Mouthwash is something I started alongside my friends Alex Tan, and Mackenzie Freemire. Together we offer a variety of services including—but not limited to—design, development, direction, strategy, and production.
For this particular project we worked with Ben Mingo who’s a visual designer at Random Studio in Amsterdam, and Aristide Benoist a freelance developer out of Malaga, Spain.
In celebration of Waka Waka’s 10th year anniversary, we wanted to build a timeless showcase of his work to date. The project spanned print and digital mediums, including a series of posters, shirts, print catalog, website, interview, and portraits of Shin himself, as well as his functional objects in Collections NO1, NO2.
Myself (production & direction) and Ben (design & direction) led the overall project. There were a lot of moving parts between photography, design and production so we had to be pretty collaborative between the two of us to make sure everything worked synergistically.
We started off with the posters and t-shirts and then everything else kind of was built off that. It’s a process we’ve done in the past that has worked quite well. For the website we brought on Bianca Smith to write the copy and Aristide Benoist for development.
The overall concept was to make something timeless and accessible for people. It was important that we create a space for people to experience his work, that was a big reason we created things in different mediums.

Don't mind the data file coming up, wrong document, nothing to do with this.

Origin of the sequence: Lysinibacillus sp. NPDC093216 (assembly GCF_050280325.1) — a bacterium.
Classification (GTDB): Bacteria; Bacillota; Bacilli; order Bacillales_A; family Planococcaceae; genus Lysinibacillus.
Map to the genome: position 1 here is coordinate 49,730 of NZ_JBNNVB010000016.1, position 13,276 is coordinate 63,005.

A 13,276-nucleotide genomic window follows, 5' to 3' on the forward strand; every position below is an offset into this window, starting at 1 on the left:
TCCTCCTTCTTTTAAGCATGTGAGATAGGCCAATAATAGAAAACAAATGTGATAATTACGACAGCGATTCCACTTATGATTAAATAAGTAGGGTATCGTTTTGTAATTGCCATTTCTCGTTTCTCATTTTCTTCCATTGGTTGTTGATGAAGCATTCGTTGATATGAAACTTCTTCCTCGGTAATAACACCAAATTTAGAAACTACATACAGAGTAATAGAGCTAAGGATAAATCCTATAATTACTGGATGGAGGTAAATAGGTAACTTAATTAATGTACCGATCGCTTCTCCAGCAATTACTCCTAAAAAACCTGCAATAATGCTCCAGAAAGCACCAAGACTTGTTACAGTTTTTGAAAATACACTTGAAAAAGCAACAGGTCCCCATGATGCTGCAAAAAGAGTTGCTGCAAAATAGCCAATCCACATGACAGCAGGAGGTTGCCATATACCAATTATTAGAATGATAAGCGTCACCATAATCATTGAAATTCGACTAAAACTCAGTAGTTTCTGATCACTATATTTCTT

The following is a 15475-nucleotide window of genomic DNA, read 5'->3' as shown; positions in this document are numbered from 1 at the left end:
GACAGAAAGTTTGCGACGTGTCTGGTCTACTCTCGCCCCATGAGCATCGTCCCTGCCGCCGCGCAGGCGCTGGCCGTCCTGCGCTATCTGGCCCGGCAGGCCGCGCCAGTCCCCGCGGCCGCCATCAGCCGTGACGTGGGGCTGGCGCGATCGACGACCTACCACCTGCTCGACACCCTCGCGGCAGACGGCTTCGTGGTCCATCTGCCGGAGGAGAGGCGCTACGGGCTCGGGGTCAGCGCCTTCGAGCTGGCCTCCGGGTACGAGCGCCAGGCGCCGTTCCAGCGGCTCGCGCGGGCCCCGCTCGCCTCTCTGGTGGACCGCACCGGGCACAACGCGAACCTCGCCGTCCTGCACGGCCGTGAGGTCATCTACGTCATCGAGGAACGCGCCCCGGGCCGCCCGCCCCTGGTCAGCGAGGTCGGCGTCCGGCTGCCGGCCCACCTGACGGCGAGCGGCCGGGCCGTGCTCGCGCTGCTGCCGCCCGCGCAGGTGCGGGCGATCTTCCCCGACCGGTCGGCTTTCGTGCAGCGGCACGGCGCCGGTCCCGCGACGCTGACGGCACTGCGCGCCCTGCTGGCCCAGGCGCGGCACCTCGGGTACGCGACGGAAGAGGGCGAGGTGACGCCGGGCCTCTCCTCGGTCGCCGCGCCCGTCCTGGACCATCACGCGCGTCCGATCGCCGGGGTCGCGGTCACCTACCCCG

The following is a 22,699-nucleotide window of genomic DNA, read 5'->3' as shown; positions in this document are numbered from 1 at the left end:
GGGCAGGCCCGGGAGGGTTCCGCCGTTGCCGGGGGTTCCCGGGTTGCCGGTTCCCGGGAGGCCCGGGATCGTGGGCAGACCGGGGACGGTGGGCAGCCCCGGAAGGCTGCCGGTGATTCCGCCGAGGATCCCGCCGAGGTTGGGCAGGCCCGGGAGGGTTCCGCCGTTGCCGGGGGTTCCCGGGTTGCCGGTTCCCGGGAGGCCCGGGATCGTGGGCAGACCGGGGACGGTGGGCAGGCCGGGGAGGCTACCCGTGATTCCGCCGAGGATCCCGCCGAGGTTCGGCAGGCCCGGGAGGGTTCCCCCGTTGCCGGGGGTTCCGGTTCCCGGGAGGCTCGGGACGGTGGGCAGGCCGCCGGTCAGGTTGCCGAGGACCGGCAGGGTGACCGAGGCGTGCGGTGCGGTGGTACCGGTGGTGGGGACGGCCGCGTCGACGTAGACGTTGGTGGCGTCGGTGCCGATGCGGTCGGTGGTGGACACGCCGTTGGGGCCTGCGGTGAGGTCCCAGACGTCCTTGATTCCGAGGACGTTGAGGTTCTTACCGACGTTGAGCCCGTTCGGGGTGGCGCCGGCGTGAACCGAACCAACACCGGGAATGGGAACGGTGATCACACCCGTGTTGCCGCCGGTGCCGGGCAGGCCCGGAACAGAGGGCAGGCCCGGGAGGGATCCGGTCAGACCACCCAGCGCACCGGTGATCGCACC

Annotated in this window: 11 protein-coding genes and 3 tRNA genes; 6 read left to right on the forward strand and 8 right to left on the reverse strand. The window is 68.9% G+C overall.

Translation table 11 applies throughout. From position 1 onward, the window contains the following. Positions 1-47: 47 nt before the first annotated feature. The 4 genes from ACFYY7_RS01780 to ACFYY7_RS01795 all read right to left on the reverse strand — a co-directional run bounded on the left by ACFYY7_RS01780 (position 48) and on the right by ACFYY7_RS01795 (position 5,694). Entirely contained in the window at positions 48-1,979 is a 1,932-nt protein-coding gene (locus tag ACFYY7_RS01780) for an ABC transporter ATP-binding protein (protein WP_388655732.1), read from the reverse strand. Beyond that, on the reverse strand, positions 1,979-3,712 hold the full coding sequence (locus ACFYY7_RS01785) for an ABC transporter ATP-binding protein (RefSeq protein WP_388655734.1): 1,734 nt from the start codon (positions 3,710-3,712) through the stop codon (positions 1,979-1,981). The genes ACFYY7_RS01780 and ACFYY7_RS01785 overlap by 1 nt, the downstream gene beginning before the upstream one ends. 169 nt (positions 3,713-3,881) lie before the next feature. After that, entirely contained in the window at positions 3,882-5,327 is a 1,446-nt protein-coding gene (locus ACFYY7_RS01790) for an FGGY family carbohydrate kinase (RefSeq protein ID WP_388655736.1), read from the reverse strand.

We pulled a lot of references from the early 20th century and mid-century, which you can start to see in the way the photos were captured and processed.
We wanted to let the graphic design step back and act in a supporting role to the photography. We did however want to allow for subtle moments of design embellishment by using Whyte to create a bit of interest.
We explored a few leading typefaces for the project, and in the end Whyte inktrap felt like a nice compliment to Shin’s work. The ink traps, that are really leveraged in the typeface, had a real architectural dimension to it that echoed some of the physical elements in the furniture. We tried to use the typeface very intentionally because it does take a lot of attention when used, so the balance between type as image, and image was key.
The concept behind the website was to serve as a digital time stamp and showcase his work to date. Within the site, the interview provides an intimate look into the artist and what has inspired his work. Often times people only get to see what’s on the surface level, so providing more in-depth access to the artist was important.
We really tried to push what a traditional ‘digital experience’ could be to showcase the collection. As much as possible, we took cues from editorial graphic design to dictate design decisions.